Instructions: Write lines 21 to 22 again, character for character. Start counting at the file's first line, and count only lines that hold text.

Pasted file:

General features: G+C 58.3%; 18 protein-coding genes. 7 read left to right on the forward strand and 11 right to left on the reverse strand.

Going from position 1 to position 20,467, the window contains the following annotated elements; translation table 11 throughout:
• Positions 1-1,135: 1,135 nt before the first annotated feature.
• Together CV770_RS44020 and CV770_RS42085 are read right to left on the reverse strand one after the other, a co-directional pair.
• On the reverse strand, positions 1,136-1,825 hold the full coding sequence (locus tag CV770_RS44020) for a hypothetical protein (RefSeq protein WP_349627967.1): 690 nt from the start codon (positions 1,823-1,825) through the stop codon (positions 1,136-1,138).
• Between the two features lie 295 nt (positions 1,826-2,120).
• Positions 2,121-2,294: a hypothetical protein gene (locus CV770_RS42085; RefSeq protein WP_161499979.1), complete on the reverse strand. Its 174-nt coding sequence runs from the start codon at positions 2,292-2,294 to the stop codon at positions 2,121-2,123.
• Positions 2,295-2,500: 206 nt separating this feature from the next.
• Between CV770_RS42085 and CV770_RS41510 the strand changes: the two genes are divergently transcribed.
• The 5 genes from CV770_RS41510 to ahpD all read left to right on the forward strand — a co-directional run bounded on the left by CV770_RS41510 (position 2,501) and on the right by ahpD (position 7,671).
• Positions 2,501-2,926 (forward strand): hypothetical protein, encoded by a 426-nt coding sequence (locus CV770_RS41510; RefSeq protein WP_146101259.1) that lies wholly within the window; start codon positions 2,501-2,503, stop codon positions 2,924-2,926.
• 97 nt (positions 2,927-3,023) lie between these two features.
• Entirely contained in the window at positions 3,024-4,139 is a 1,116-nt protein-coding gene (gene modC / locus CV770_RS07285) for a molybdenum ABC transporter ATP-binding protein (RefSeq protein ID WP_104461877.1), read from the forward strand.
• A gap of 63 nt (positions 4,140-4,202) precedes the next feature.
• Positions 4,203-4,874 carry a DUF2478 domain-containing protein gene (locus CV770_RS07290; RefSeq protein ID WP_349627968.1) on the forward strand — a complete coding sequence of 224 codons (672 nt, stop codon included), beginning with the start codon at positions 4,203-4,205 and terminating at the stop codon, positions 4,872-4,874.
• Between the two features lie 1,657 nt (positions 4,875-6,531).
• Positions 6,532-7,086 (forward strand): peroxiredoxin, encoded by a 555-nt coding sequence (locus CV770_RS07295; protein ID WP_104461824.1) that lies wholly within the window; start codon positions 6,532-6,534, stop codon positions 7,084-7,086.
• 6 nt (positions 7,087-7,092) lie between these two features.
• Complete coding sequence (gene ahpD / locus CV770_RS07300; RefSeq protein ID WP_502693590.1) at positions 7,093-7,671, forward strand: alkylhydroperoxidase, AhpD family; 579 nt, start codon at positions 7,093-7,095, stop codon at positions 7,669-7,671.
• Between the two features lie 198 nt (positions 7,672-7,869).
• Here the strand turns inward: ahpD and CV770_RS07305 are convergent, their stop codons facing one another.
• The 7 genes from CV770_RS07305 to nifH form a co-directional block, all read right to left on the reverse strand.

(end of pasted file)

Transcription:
• Here the strand turns inward: ahpD and CV770_RS07305 are convergent, their stop codons facing one another.
• The 7 genes from CV770_RS07305 to nifH form a co-directional block, all read right to left on the reverse strand.